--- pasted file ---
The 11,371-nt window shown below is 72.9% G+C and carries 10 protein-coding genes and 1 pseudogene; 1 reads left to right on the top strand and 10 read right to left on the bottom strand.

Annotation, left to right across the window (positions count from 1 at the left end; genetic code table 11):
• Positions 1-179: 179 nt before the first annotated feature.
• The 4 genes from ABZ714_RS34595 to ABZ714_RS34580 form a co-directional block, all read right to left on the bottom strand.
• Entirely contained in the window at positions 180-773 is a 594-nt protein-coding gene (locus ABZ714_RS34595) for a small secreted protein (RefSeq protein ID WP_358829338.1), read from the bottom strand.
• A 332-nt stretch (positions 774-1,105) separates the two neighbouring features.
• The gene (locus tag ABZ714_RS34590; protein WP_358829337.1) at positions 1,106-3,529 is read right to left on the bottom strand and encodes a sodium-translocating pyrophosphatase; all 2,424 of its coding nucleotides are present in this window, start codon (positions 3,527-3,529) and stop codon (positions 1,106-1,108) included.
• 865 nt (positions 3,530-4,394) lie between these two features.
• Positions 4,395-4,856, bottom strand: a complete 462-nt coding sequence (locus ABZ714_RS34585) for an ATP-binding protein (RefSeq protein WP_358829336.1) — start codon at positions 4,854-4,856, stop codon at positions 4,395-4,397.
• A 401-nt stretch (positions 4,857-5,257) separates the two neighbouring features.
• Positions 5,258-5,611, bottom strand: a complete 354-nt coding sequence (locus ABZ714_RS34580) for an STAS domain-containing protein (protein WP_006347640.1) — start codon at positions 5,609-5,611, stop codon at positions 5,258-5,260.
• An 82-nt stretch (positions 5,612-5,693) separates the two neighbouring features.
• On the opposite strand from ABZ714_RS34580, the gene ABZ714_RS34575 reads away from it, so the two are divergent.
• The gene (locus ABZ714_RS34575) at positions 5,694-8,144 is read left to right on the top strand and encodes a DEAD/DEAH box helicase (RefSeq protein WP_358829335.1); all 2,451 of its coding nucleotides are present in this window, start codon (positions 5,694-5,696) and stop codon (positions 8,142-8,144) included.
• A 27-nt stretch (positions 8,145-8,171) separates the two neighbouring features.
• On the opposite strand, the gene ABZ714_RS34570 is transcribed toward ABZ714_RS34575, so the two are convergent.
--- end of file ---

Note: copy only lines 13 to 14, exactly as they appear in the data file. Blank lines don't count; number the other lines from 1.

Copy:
• On the opposite strand from ABZ714_RS34580, the gene ABZ714_RS34575 reads away from it, so the two are divergent.
• The gene (locus ABZ714_RS34575) at positions 5,694-8,144 is read left to right on the top strand and encodes a DEAD/DEAH box helicase (RefSeq protein WP_358829335.1); all 2,451 of its coding nucleotides are present in this window, start codon (positions 5,694-5,696) and stop codon (positions 8,142-8,144) included.